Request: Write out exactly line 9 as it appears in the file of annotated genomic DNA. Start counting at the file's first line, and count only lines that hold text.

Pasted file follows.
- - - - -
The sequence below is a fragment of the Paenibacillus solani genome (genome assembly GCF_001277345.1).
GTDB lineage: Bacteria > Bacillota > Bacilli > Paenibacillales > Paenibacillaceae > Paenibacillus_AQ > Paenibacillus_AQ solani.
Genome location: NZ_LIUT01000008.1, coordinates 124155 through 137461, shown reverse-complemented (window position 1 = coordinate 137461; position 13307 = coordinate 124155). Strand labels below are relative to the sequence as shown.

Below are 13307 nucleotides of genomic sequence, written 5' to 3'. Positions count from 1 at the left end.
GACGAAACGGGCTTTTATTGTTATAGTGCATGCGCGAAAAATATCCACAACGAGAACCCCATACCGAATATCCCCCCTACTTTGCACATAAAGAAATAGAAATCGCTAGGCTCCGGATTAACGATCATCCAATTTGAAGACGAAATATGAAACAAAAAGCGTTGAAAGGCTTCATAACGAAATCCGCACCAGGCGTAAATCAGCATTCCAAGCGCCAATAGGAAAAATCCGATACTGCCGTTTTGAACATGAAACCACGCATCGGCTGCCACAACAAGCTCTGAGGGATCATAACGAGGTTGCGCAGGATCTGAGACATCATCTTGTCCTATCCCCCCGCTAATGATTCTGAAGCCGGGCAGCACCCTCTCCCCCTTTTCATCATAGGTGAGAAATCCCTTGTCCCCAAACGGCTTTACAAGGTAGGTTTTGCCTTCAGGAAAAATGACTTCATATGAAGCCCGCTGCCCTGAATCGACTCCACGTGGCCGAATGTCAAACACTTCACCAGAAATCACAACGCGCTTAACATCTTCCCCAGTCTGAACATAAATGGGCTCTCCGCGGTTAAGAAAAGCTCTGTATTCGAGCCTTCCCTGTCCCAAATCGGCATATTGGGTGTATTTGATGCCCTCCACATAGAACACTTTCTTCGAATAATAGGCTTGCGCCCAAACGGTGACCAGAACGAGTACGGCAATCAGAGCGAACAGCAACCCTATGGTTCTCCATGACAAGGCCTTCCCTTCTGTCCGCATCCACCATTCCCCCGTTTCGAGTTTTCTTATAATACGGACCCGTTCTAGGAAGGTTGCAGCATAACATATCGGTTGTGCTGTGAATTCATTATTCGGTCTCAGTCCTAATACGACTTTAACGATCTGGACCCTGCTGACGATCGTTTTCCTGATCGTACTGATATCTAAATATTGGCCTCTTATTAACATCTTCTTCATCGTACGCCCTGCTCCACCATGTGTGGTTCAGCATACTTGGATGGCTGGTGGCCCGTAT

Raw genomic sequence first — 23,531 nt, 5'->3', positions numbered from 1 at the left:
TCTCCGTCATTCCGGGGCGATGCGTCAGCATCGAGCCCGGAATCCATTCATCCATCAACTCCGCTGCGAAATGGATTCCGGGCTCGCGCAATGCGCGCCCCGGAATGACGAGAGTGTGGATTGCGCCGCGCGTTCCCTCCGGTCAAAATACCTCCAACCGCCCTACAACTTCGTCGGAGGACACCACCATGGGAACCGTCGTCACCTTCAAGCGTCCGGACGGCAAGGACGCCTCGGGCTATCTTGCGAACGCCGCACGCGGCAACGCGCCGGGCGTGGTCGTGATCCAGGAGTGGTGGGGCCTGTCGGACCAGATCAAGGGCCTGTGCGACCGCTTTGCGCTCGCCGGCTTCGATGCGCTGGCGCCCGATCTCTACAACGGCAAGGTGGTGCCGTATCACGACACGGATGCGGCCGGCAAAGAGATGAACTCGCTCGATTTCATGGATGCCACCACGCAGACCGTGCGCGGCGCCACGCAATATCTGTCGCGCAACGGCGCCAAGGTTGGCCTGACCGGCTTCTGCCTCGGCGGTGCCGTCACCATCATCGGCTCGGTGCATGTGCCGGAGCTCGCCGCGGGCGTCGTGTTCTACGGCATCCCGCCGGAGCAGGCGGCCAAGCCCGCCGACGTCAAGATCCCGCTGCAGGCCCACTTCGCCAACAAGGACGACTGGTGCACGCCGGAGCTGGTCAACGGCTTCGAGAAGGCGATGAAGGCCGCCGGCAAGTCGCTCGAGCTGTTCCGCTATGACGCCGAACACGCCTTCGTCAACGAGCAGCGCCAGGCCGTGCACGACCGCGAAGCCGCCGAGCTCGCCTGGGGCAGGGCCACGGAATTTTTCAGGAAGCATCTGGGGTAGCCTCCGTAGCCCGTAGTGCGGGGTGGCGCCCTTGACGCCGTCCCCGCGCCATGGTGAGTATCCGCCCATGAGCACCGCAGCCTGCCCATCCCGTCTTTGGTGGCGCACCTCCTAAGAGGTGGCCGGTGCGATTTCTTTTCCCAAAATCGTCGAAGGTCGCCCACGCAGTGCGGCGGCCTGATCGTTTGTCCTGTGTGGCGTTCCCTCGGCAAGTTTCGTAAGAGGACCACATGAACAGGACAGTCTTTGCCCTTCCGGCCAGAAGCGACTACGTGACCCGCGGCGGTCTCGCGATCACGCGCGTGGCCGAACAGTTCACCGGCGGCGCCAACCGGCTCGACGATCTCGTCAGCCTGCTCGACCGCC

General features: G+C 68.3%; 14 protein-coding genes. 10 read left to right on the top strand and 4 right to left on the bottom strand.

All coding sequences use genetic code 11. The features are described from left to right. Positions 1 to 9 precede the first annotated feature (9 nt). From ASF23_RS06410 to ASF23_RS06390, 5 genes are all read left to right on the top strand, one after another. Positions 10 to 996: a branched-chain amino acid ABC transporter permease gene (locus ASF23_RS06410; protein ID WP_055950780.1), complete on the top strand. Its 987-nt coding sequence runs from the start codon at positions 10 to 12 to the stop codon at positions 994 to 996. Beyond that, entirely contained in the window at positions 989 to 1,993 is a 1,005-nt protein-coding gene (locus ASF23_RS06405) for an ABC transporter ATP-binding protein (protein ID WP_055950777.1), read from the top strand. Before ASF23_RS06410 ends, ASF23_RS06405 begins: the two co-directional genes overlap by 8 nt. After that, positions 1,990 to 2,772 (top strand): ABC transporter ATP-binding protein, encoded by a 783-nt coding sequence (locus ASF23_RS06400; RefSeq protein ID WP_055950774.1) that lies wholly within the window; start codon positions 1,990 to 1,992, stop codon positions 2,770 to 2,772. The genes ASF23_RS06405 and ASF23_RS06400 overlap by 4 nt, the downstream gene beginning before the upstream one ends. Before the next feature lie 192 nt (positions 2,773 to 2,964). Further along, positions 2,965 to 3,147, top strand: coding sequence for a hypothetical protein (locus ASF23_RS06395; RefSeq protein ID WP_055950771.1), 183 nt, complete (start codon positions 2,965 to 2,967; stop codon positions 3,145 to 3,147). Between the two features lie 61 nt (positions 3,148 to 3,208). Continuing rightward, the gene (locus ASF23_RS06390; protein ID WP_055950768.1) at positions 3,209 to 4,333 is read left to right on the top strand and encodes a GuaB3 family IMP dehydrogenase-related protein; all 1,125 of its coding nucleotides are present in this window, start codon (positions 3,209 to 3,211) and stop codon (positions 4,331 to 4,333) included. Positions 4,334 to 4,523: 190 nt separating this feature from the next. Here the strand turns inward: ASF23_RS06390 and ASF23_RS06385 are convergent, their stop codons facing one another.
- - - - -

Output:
All coding sequences use genetic code 11. The features are described from left to right. Positions 1 to 9 precede the first annotated feature (9 nt). From ASF23_RS06410 to ASF23_RS06390, 5 genes are all read left to right on the top strand, one after another. Positions 10 to 996: a branched-chain amino acid ABC transporter permease gene (locus ASF23_RS06410; protein ID WP_055950780.1), complete on the top strand. Its 987-nt coding sequence runs from the start codon at positions 10 to 12 to the stop codon at positions 994 to 996. Beyond that, entirely contained in the window at positions 989 to 1,993 is a 1,005-nt protein-coding gene (locus ASF23_RS06405) for an ABC transporter ATP-binding protein (protein ID WP_055950777.1), read from the top strand. Before ASF23_RS06410 ends, ASF23_RS06405 begins: the two co-directional genes overlap by 8 nt. After that, positions 1,990 to 2,772 (top strand): ABC transporter ATP-binding protein, encoded by a 783-nt coding sequence (locus ASF23_RS06400; RefSeq protein ID WP_055950774.1) that lies wholly within the window; start codon positions 1,990 to 1,992, stop codon positions 2,770 to 2,772. The genes ASF23_RS06405 and ASF23_RS06400 overlap by 4 nt, the downstream gene beginning before the upstream one ends. Before the next feature lie 192 nt (positions 2,773 to 2,964). Further along, positions 2,965 to 3,147, top strand: coding sequence for a hypothetical protein (locus ASF23_RS06395; RefSeq protein ID WP_055950771.1), 183 nt, complete (start codon positions 2,965 to 2,967; stop codon positions 3,145 to 3,147). Between the two features lie 61 nt (positions 3,148 to 3,208). Continuing rightward, the gene (locus ASF23_RS06390; protein ID WP_055950768.1) at positions 3,209 to 4,333 is read left to right on the top strand and encodes a GuaB3 family IMP dehydrogenase-related protein; all 1,125 of its coding nucleotides are present in this window, start codon (positions 3,209 to 3,211) and stop codon (positions 4,331 to 4,333) included. Positions 4,334 to 4,523: 190 nt separating this feature from the next. Here the strand turns inward: ASF23_RS06390 and ASF23_RS06385 are convergent, their stop codons facing one another.